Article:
I was in Month Six of my job at America Online when I finally accepted The Effect into my life.
The Effect (more commonly known as the Lilleston Effect, but that seems redundant here) is this: Ever since I jumped the fence from print and went into online news, the companies I work for start to tank shortly after I arrive, and start to recover right after I leave. At first I thought it was a coincidence, but the AOL situation made the scales fall from my eyes.
Think I’m joking? A short work history:
- CONGRESSIONAL QUARTERLY, 1995-1999: During this time, CQ went into the red for what I believe was only the second time in its history. Employee profit-sharing payments — an important attraction to me and one reason I took a job here at the same salary as my previous job — completely disappeared. The company’s initial online efforts floundered. I left, profitability returned, and the online products began to drive the business.
- CNN, 1999-2001: The company limped along until a deep budget cut in late 2000, which led to a huge round of layoffs in 2001. Hundreds of CNNers, including eight of the 11 people who worked in my shop, lost their jobs. This remains the only mass layoff in CNN history; the company is now a cash cow.
- AOL, 2001-2003: You probably know the story of AOL, and much of the bad part took place during this time. When I left, my stock options were more than $400,000 under water. “Wait — where’s the recovery?” you ask. It’s true — we’re still waiting. The lingering aftermath of The Effect can be hard to wash away.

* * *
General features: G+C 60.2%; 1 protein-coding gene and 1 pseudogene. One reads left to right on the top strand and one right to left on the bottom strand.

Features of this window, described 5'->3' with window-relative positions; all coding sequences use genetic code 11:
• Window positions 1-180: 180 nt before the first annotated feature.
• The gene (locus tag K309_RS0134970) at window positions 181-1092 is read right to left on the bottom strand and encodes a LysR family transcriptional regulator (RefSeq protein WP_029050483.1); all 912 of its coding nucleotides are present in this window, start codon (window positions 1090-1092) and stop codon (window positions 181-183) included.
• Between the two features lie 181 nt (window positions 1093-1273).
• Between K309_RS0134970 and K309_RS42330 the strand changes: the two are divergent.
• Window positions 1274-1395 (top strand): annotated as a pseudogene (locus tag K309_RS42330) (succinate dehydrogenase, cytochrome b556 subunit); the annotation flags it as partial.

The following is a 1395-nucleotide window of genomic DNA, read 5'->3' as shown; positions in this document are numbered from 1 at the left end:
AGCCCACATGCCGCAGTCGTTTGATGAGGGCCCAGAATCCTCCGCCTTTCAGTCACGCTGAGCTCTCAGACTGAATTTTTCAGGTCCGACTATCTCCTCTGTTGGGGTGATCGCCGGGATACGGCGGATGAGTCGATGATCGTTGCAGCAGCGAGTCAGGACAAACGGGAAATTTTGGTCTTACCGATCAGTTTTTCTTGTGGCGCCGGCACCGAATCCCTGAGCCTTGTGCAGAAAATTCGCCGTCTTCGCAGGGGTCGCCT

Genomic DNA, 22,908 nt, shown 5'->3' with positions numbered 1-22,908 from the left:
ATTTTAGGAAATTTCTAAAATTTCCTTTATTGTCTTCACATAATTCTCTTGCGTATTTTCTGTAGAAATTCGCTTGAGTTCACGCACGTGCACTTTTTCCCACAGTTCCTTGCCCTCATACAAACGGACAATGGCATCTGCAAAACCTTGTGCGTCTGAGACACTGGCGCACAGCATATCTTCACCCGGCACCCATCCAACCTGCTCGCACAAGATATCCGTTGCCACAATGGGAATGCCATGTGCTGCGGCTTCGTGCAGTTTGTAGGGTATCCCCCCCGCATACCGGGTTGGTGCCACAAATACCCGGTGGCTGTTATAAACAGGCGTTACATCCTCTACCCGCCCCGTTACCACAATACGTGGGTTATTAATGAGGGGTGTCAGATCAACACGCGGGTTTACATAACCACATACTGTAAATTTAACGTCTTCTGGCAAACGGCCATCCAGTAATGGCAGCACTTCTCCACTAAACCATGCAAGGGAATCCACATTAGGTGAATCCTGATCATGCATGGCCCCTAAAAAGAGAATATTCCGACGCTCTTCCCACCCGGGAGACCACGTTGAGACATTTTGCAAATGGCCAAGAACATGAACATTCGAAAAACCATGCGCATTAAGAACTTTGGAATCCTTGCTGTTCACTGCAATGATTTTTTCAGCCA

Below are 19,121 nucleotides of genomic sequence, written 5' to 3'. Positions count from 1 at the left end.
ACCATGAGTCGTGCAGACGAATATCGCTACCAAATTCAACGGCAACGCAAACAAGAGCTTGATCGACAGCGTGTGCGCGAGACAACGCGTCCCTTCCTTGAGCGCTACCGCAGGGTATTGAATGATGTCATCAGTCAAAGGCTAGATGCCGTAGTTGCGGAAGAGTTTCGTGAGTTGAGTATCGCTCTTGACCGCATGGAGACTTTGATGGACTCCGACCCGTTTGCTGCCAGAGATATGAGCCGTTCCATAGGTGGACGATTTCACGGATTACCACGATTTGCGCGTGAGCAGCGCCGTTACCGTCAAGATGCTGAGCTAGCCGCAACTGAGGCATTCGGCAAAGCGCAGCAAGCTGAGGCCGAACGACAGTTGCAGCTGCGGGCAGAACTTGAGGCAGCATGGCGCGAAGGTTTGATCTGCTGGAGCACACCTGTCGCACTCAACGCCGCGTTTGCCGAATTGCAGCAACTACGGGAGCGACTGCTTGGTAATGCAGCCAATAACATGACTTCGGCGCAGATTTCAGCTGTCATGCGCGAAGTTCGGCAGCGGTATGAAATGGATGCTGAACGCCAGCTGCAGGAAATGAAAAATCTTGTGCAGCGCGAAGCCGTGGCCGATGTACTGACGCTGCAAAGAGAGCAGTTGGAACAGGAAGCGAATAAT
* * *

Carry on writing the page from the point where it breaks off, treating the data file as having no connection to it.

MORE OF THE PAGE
- USA TODAY, 2003-2008: The parent company and the newspaper went into a screaming decline starting in 2007. In the subsequent months, the parent company executed what probably were the biggest layoffs in the history of American media.The stock flirted with penny territory. I left in December. The stock in the last six months: Up nearly 300 percent.
- NPR, 2008-DATE: After I was hired but before I came to work, NPR announced its first layoffs in decades and made deep budget cuts that still linger to this day. The Effect apparently has become so powerful that it kicks in as soon as the word goes out that I’m hired. It is so powerful that USA Today even paid me to go away, treating my departure as a “voluntary layoff” even though I already had another job lined up.
There has got to be a business in all of this. All I have to do is figure out what it is and package it so it doesn’t look so much like sheer blackmail.